I am a huge fan of pens and stationary, and in that world, there are few people more in touch with the community than Brad Dowdy. A few months ago (at the time of writing), Brad started posting "analog downloads" on his Instagram account. These posts are almost-daily handwritten notecards that show his train of thought on any given day, as well as the writing utensil he's using to write the card.
I, for one, love that idea. By writing these short "analog downloads," Brad increases his recall of the day's events and gives back to his community by sharing his daily experiences and discoveries about the pen world. More and more lately, I've been wanting to do the same thing.
So I stole Brad's idea. Kind of.
Up to this point, most of my "train-of-thought" notes only went on Twitter. Twitter is a fantastic platform for quickly sharing thoughts, but I kept bumping into the same issue. If I wrote up a solution to a problem on Twitter, it pretty quickly disappears into the abyss of my Twitter timeline. And once that tweet is gone, I have to spend more and more time trying to find that tweet as time goes on. On top of that, I'd like to have full ownership over what I write, just in case something happens to Twitter.
Since Twitter wasn't going to work long-term, I needed to find another solution. Posting images of the notes I took every day wasn't really an option since a lot of the information that I'd be storing is copy/paste material. Full blog posts weren't an option either since most of these bits of information aren't worth sitting down to write an entire post. But I did have a secret project up my sleeve that had the potential to make this whole system work--I was in the process of redesigning my website.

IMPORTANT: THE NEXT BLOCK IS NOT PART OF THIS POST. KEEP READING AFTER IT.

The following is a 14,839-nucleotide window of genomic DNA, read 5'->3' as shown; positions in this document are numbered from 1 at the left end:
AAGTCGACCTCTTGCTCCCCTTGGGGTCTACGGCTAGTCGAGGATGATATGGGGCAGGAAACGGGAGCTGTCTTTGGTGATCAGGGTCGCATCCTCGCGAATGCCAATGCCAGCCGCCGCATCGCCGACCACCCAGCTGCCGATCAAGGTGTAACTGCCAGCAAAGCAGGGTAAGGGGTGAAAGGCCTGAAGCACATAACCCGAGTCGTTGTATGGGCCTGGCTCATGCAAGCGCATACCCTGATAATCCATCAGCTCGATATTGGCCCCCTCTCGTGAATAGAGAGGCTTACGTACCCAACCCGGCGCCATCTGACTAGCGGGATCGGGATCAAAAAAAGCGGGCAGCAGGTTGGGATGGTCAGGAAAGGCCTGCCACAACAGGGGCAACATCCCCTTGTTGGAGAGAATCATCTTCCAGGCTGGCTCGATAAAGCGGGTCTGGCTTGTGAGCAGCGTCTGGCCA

If you've spent a bit of time in the programming community, you likely have an association with snippets already. For those who don't already know, in programming, snippets are traditionally little bites of code that perform a specific action. Some organizations call snippets by another name (GitHub calls them "gists"), but the idea is always the same.
Just like storing snippets of code in something like GitHub, I'll be storing my own information snippets on my website. That way, if I ever need to look back at something I've quickly written down, I don't have to scroll back through hundreds of tweets just to find it! Also, it gives people who land on my website the option of learning something from my snippets, giving me one more way that I can give back to the community that gives me so much.
To be fair, creating snippets is nowhere near as quick as firing off a tweet. The deployment pipeline that I use to build and release new versions of my website helps with that, though. Just like writing a tweet, I can get the thought written down almost immediately, and once I've done that, the pipeline takes care of pushing it out to the world. It's nowhere near a perfect system, but before I take time improving it, I need to see if this is a viable way to quickly jot down my thoughts and discoveries.
How very "agile MVP" of me, right?
So what do you think? Do you keep track of your daily thoughts and discoveries? If you do, how do YOU keep track of them all? Hit me up on Twitter (ha), and let's figure out the best way to do this.
Curious about things I've talked about in this post? Check out these links for more information: